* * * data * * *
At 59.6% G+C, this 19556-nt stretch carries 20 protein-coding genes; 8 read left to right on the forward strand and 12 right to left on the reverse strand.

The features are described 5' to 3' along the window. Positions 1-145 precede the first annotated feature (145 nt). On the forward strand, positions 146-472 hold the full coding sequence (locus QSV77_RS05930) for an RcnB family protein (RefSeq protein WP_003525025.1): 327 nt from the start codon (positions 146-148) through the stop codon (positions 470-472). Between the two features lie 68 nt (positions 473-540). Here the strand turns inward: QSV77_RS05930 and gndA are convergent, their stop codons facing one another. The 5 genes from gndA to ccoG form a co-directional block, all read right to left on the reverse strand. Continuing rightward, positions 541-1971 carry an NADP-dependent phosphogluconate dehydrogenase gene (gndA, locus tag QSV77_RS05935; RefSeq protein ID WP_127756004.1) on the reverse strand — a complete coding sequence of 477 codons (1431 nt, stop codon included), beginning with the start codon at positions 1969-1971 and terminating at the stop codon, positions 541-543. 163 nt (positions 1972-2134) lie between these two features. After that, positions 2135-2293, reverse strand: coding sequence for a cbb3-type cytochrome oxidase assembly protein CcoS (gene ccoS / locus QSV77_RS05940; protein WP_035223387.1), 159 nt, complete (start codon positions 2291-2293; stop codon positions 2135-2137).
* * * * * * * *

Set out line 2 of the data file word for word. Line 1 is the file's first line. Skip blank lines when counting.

The features are described 5' to 3' along the window. Positions 1-145 precede the first annotated feature (145 nt). On the forward strand, positions 146-472 hold the full coding sequence (locus QSV77_RS05930) for an RcnB family protein (RefSeq protein WP_003525025.1): 327 nt from the start codon (positions 146-148) through the stop codon (positions 470-472). Between the two features lie 68 nt (positions 473-540). Here the strand turns inward: QSV77_RS05930 and gndA are convergent, their stop codons facing one another. The 5 genes from gndA to ccoG form a co-directional block, all read right to left on the reverse strand. Continuing rightward, positions 541-1971 carry an NADP-dependent phosphogluconate dehydrogenase gene (gndA, locus tag QSV77_RS05935; RefSeq protein ID WP_127756004.1) on the reverse strand — a complete coding sequence of 477 codons (1431 nt, stop codon included), beginning with the start codon at positions 1969-1971 and terminating at the stop codon, positions 541-543. 163 nt (positions 1972-2134) lie between these two features. After that, positions 2135-2293, reverse strand: coding sequence for a cbb3-type cytochrome oxidase assembly protein CcoS (gene ccoS / locus QSV77_RS05940; protein WP_035223387.1), 159 nt, complete (start codon positions 2291-2293; stop codon positions 2135-2137).